Newt Gingrich might have trumped Donald Trump with his call to deport Muslims who have not “given up sharia.” 

Trump, the all-but-annointed Republican Party candidate for president, had infamously called for a ban on Muslims entering the US from abroad. 

But Gingrich took the anti-Muslim theme further.

On Thursday night, as news was still breaking about the gruesome attack in Nice, France, the former House speaker told Fox News host Sean Hannity that beacause “Western civilization is in a war, we should, frankly, test every person here who is of a Muslim background, and if they believe in sharia, they should be deported.”

In brief remarks about the attack in Nice on Friday, President Barack Obama said the idea of establishing a religious test for Muslims is “repugnant, an affront to everything that we stand for as Americans.” 

Gingrich is so wrong, on so many different levels, says Omid Safi of the Islamic Studies Center at Duke University. But perhaps most importantly, Safi says, “he’s wrong on the American Constitution.”

The First Amendment protects the freedom of religion, Safi says. 

“This is the very foundation of what makes us America, [and] to talk about imposing these kinds of loyalty tests is just so wrong-headed, and it is so against the very loftiest ideals of who we are and who we want to become as a people,” Safi says. 

Gingrich is also wrong on sharia, he adds. 

Good Muslims believe in sharia, Safi explains, which essentially means “pathway to God” and refers to a code of Islamic beliefs. But there are many different interpretations of sharia, he says. 

“If you ask me, do I follow the sharia? And does that mean that I pray, and I fast, and as the great scholars of Islam have said for a thousand years that the goal of sharia is to preserve life, family, property, learning and honor, then ... absolutely, that is something that I clutch onto to ease my path towards God.” 

If you’re asking, on the other hand, about the kind of “nonsensical, baseless interpretation” of sharia embraced by violent extremist groups like ISIS or al-Qaeda, “then of course categorically I would reject that,” Safi says. 

It’s not just Muslims, however, who are denouncing Gingrich’s call for a religious test. Joe Carter is with the Acton Institute, a think-tank in Michigan focused on the issue of religious liberty. Carter is a Christian who says Americans of all faiths should be alarmed by Gingrich’s proposal.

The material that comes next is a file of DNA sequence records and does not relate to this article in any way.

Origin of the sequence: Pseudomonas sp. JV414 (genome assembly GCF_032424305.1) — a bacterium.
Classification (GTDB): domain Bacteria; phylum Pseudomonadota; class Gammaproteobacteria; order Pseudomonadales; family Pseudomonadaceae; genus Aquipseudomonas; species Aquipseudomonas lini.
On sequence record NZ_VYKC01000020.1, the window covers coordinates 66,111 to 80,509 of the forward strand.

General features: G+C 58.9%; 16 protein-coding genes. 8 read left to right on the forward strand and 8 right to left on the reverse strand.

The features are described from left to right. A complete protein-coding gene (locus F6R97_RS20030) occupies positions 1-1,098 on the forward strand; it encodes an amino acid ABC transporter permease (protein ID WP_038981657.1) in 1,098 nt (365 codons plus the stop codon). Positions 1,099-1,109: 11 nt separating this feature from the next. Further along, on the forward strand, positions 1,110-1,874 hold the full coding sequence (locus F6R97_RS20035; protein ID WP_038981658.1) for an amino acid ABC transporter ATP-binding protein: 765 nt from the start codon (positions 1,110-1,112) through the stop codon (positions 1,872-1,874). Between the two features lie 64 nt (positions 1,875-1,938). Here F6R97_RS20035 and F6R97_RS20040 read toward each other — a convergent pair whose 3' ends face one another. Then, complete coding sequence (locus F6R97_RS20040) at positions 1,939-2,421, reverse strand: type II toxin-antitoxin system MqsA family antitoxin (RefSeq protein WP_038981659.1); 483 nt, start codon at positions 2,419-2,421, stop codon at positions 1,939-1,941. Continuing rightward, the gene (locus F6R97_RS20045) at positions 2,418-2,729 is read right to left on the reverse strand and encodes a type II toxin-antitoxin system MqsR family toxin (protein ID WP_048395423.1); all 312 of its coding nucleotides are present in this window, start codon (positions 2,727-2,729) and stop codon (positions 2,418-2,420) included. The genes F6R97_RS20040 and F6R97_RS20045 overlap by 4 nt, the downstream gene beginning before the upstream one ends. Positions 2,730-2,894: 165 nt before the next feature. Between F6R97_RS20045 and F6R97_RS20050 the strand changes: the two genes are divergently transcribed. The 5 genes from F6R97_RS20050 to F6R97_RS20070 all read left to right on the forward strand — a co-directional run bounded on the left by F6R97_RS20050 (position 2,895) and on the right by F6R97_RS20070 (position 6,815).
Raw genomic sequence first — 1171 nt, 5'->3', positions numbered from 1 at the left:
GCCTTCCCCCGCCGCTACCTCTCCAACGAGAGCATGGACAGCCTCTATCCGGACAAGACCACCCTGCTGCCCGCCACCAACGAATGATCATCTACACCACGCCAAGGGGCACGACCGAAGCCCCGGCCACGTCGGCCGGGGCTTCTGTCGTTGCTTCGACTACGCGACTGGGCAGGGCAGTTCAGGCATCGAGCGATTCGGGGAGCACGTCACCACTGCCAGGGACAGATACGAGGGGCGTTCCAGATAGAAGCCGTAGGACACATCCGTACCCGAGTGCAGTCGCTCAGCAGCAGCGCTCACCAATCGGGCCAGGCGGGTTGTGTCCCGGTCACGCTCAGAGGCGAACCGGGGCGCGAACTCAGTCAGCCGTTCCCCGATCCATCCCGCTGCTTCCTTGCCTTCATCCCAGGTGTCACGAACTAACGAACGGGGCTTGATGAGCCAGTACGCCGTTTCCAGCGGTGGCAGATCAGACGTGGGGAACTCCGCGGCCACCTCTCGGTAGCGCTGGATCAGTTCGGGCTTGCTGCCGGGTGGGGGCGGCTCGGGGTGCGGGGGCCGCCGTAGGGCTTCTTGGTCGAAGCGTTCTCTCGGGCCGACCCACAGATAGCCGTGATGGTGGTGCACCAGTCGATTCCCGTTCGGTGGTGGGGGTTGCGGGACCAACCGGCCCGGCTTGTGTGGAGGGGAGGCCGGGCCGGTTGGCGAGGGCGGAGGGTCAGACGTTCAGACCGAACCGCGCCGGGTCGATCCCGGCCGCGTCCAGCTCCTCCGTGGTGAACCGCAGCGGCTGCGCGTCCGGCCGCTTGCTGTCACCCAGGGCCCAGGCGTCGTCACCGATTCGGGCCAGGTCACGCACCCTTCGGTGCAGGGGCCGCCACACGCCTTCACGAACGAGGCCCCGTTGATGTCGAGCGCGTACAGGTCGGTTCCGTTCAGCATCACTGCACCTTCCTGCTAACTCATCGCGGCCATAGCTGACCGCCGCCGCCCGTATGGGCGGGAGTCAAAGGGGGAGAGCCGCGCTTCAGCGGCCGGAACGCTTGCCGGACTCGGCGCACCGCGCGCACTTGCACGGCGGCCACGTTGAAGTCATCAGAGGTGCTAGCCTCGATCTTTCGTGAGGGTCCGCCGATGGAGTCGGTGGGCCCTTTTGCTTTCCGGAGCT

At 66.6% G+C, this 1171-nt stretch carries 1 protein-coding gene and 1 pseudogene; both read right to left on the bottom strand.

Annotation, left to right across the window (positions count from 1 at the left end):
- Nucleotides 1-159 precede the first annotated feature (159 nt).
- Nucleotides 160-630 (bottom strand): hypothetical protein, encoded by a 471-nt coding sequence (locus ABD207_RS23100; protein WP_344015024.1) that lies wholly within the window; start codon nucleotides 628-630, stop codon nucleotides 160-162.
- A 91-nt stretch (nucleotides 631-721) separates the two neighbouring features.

“Newt’s presumption is that the deepest core of religious Americans, what they believe and how they want to order their lives, should be excluded from the United States, that you can’t be a good citizen and have a religious belief that tells you how to live,” Carter says. 

“That right there poses one of the greatest threats to religious liberty I’ve ever heard,” he says. 

Carter says Gingrich is probably just pandering to voters in an election season that’s seen no shortage of outrageous rhetoric. 

Anti-Muslim declarations from prominent public officials has another consequence, says Will McCants of the Brookings Instituation. He’s the author of, “ The ISIS Apocolypse: The History, Strategy, and Doomsday Vision of the Islamic State."

McCants has done research in Europe showing that the more governments there have cracked down on religious freedom for Muslims, the greater numbers of young people joined up with groups like ISIS and al-Qaeda. 

“My worry is that, if people were to take Gingrich’s ideas seriously and move to impose some sort of religious test in the United States, that we would also increase the number of people who are … attracted to militant Islam.” 

McCants says these kinds of proposals are exactly what ISIS wants. “Because it makes young Muslims in this country feel like they don’t have a stake in its future,” he says. 

“If these calls grow louder and louder,” McCants adds, “I think you’ll see a number of young Muslims more attracted to the message of [ISIS], because they will feel like they have not alternative other than rebellion.”  

From PRI's The World ©2016 PRI